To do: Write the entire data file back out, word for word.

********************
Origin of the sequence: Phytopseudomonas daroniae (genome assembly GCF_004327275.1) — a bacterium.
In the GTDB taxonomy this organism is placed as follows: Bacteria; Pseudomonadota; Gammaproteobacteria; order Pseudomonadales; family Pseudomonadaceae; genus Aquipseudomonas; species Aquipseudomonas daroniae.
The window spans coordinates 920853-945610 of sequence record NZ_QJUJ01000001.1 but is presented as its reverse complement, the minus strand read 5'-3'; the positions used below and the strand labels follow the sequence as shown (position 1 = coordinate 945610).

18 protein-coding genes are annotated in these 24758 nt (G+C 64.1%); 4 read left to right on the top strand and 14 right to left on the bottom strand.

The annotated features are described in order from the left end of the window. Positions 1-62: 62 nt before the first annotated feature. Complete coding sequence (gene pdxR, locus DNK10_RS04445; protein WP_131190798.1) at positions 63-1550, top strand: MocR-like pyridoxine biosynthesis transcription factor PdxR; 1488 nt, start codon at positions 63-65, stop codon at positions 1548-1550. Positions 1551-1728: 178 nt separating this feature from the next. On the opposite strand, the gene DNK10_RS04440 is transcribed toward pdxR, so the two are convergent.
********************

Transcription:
Origin of the sequence: Phytopseudomonas daroniae (genome assembly GCF_004327275.1) — a bacterium.
In the GTDB taxonomy this organism is placed as follows: Bacteria; Pseudomonadota; Gammaproteobacteria; order Pseudomonadales; family Pseudomonadaceae; genus Aquipseudomonas; species Aquipseudomonas daroniae.
The window spans coordinates 920853-945610 of sequence record NZ_QJUJ01000001.1 but is presented as its reverse complement, the minus strand read 5'-3'; the positions used below and the strand labels follow the sequence as shown (position 1 = coordinate 945610).

18 protein-coding genes are annotated in these 24758 nt (G+C 64.1%); 4 read left to right on the top strand and 14 right to left on the bottom strand.

The annotated features are described in order from the left end of the window. Positions 1-62: 62 nt before the first annotated feature. Complete coding sequence (gene pdxR, locus DNK10_RS04445; protein WP_131190798.1) at positions 63-1550, top strand: MocR-like pyridoxine biosynthesis transcription factor PdxR; 1488 nt, start codon at positions 63-65, stop codon at positions 1548-1550. Positions 1551-1728: 178 nt separating this feature from the next. On the opposite strand, the gene DNK10_RS04440 is transcribed toward pdxR, so the two are convergent.